At full pitch, with blasting jive music and a packed house, Parish & Co. can frazzle the nerves. Happily, it’s serene the Monday night that five of us settle at two small marble tables in the bar to play with the permissive menu. Most everything comes in two sizes (small, $5 to $17; full-size, $10 to $26). Our troop grew up eating Chinese on Sunday, and so we’re into sharing small plates: roasted-beet-and-arugula salad, crispy scallop dumplings with slivered celeriac and hijiki, crunchy jícama-cabbage-eggplant slaw and grilled calamari and baby octopus. With a sensitivity to the carnivore, charred rib eye is offered only as an entrée, fatty but good. 202 Ninth Avenue, near 22nd Street (212-414-4988).
“Did I order enough?” I ask my waiter. I’m a bundle of insecurity at Snackbar. “You ordered perfectly,” he says with a benevolent smile. Perfect indeed, if like my quartet of diners you just can’t get enough of the aristocratic butter lettuce, radicchio, and herb julienne on the plates we’re sharing. There’s a bread charge? Egg salad on the menu? How retro can we get? Yet all of us are falling in love again with hard-boiled eggs simply sliced atop too much mayonnaise. And béarnaise for the fries. A small rectangle of perfectly rare char and a scallop-hanger-steak combo are enough to feed four. I could do without the $2 “Single Bites”: a listless baked clam, an odd little Parmesan-apricot canapé. With short takes from $2 to $24, we’ve managed to run up a $200 tab. It seems a bit high-rent in this no-frills neighborhood. 111 West 17th Street (212-627-3700).
Three fried goat-cheese balls? Four dainty ribs? Three doughnut holes? How spare can a small plate be? Our hungry foursome feels like it’s on deprivation row at Alta, the townhouse formerly known as Twilight 101. On the night we dine there, owner Christopher Chestnutt is still tweaking his concept—“I guess we need more proteins,” he says, “but I don’t want them to look like entrées.” Still, chef Harrison Mosher shines, even in miniature, on his always-changing menu. We were seduced by cockles in smoked-tomato broth, risotto, and a weirdly wonderful toss of caramelized cauliflower, clams, chorizo, and golden raisins on small plates—from $4 for sweet-potato croquettes to $12.50 for duck-leg confit. So why did we stop for pizza on the way home? 64 West 10th Street (212-505-7777).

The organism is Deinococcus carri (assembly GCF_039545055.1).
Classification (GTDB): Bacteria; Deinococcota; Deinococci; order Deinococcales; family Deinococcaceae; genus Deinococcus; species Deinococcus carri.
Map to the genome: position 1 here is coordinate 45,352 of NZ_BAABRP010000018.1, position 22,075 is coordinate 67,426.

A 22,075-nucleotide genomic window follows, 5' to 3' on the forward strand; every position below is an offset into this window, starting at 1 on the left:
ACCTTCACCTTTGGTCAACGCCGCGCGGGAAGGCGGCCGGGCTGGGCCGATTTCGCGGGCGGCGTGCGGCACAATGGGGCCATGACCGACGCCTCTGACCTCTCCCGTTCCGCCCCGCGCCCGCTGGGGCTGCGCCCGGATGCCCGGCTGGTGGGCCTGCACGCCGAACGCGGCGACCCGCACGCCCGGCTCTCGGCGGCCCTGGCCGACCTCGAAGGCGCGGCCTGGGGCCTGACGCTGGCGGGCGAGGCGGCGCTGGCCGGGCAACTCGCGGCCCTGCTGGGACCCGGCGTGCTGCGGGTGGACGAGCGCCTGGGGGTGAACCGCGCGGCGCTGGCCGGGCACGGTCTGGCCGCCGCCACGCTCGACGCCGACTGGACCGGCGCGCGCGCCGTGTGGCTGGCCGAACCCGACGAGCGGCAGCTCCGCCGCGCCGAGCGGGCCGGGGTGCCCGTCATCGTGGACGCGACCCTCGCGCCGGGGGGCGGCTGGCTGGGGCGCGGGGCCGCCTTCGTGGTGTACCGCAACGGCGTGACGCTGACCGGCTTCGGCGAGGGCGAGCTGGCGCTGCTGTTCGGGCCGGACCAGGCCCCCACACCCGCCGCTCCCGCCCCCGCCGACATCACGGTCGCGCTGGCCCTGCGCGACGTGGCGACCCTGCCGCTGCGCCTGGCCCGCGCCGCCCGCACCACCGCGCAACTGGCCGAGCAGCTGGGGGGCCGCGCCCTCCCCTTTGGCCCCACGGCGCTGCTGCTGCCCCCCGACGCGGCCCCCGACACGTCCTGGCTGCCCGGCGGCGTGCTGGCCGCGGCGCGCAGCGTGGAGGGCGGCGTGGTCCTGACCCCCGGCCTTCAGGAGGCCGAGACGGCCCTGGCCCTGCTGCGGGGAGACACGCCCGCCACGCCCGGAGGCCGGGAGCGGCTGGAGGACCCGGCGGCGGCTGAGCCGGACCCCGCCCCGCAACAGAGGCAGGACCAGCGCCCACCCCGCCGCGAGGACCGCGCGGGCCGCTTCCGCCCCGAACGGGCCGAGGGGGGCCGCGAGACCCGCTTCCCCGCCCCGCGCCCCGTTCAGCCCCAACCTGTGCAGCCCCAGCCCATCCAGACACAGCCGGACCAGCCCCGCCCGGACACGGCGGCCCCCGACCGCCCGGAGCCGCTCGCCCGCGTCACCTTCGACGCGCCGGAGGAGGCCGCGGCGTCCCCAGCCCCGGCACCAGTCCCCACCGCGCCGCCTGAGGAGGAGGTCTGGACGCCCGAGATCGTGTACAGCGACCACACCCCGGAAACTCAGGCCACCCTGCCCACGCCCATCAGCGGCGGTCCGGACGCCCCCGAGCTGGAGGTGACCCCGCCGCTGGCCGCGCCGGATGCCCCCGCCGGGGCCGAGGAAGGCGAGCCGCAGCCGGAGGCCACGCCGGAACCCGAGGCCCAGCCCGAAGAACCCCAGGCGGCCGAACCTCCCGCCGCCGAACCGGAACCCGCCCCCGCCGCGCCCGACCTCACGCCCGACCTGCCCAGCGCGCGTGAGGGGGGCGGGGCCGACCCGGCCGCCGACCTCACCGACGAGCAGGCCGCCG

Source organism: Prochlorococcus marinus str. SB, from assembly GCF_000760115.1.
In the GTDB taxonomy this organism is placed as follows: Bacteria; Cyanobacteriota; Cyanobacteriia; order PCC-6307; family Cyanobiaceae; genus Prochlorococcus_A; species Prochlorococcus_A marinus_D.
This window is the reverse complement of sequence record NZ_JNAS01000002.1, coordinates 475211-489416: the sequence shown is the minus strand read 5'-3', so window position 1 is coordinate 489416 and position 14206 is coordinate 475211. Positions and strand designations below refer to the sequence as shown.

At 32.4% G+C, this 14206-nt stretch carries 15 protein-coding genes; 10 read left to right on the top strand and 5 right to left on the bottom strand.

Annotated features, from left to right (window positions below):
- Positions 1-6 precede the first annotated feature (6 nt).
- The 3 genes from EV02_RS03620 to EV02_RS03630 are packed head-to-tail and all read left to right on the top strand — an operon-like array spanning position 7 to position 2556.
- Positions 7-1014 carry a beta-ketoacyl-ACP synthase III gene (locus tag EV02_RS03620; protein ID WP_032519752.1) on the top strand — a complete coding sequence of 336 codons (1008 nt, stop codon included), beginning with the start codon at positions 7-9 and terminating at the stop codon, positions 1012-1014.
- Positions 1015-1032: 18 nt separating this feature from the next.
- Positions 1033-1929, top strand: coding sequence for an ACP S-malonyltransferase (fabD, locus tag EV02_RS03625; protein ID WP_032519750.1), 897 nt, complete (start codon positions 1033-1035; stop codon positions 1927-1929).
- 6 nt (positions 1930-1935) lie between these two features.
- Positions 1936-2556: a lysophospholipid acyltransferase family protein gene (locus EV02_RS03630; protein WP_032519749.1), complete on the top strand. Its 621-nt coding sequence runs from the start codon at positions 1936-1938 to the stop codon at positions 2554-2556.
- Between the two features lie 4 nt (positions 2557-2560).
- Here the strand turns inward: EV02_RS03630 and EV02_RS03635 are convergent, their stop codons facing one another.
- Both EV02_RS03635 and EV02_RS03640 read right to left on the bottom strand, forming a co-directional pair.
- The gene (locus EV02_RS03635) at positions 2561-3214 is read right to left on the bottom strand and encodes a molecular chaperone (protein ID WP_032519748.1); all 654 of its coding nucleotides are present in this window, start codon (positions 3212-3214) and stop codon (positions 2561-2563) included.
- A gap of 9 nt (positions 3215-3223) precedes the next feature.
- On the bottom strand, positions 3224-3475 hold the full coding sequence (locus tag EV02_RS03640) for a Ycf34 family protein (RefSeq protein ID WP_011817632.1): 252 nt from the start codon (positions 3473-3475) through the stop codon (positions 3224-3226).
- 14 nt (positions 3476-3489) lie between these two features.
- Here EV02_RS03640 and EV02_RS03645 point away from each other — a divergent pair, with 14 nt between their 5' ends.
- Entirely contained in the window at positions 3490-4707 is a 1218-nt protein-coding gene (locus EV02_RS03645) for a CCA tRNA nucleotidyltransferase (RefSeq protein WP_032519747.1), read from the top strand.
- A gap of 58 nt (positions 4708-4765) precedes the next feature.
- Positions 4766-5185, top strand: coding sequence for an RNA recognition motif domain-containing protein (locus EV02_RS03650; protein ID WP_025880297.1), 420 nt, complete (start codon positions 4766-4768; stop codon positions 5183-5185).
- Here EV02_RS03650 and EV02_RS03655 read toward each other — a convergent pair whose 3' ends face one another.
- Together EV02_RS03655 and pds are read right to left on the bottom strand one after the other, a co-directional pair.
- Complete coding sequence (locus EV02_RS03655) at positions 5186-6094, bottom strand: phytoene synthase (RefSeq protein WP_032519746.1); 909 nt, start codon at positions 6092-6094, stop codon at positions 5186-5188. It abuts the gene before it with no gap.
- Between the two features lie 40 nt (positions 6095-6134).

Big and Small
Traditional menus with memorable small-plate options.
Matsuri needs to be user-friendly to fill its vast gymnasium of a space in the depths of the Maritime Hotel. A roster of stylish small plates—with smallish price tags ($4 to $11) and the signature of chef Tadashi Ono—should do it. After ribbons of tuna with yama imo (Japanese mountain potato), fluke sashimi in peppery ponzu, and yellowtail with green yuzu-pepper sauce, baked shishito peppers, and sea-eel tempura, I decide we deserve a Kobe-beef encore. At $16, this marvelous dish—rich and just barely seared—feels like a bargain. 369 West 16th Street (212-243-6400).
A roster of $4 and $5 hors d’oeuvre plates suggests that the folks at Nice Matin are hip to both the flavors of the Riviera and the psyche of the Upper West Side—prudent and penny-pinching if not paranoid. My friends and I are into dinners that pair two appetizers, most of them not more than $10. Voluptuous tarragon-scented mussels vélouté with grilled sweetbreads and frisée tossed with Roquefort, pear, and walnuts are my picks. 201 West 79th Street (212-873-6423).